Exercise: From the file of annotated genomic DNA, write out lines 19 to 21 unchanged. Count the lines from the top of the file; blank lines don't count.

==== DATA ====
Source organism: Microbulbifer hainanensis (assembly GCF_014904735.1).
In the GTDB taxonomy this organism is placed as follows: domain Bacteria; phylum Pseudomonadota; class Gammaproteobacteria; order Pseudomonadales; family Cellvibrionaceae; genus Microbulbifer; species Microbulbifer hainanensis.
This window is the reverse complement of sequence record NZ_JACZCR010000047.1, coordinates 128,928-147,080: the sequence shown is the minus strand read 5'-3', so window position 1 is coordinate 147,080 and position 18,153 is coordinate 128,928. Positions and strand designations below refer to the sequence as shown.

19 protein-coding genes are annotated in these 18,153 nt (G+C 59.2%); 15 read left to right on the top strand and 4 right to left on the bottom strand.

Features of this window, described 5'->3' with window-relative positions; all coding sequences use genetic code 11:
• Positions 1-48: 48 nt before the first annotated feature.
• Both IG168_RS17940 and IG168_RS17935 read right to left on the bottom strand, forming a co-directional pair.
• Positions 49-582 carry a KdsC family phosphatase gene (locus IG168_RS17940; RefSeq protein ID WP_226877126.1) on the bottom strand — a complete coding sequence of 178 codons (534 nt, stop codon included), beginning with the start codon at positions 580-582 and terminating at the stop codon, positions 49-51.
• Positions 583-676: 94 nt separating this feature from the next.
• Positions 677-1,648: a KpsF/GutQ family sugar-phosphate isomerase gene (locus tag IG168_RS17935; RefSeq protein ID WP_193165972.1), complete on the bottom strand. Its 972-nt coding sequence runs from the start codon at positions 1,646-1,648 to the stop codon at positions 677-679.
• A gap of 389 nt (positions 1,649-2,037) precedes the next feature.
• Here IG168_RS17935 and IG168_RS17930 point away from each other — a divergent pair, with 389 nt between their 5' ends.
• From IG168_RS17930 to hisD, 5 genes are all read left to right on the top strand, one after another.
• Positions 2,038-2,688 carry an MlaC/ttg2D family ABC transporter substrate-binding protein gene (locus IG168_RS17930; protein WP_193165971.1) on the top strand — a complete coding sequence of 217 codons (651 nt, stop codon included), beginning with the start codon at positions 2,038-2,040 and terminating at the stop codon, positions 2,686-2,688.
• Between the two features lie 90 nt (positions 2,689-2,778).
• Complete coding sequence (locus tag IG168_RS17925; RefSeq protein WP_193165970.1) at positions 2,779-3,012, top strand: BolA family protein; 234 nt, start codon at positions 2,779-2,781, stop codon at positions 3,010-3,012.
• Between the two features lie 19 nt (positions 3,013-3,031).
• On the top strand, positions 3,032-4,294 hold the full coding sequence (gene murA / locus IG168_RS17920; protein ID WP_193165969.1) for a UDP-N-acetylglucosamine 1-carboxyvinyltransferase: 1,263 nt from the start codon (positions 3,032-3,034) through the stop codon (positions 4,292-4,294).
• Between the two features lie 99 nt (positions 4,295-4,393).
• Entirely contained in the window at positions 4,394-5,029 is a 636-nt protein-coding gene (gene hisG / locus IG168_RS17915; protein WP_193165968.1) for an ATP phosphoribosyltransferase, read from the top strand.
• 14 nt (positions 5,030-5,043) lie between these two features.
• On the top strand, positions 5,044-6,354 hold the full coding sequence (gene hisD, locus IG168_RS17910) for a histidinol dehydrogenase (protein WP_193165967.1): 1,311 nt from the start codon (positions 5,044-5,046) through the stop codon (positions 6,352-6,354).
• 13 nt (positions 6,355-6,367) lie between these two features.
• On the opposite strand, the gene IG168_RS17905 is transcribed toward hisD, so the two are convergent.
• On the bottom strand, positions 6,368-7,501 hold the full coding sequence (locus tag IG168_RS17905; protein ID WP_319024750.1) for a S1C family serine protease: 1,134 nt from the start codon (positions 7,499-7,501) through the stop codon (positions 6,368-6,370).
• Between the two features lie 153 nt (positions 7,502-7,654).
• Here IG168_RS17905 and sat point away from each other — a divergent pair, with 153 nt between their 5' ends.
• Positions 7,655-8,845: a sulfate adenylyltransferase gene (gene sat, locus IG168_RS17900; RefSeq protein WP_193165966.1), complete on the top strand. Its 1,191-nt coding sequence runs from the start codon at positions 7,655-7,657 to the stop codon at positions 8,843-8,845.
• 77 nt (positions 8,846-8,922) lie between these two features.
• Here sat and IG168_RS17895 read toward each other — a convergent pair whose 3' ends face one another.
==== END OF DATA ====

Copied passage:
• Between the two features lie 99 nt (positions 4,295-4,393).
• Entirely contained in the window at positions 4,394-5,029 is a 636-nt protein-coding gene (gene hisG / locus IG168_RS17915; protein WP_193165968.1) for an ATP phosphoribosyltransferase, read from the top strand.
• 14 nt (positions 5,030-5,043) lie between these two features.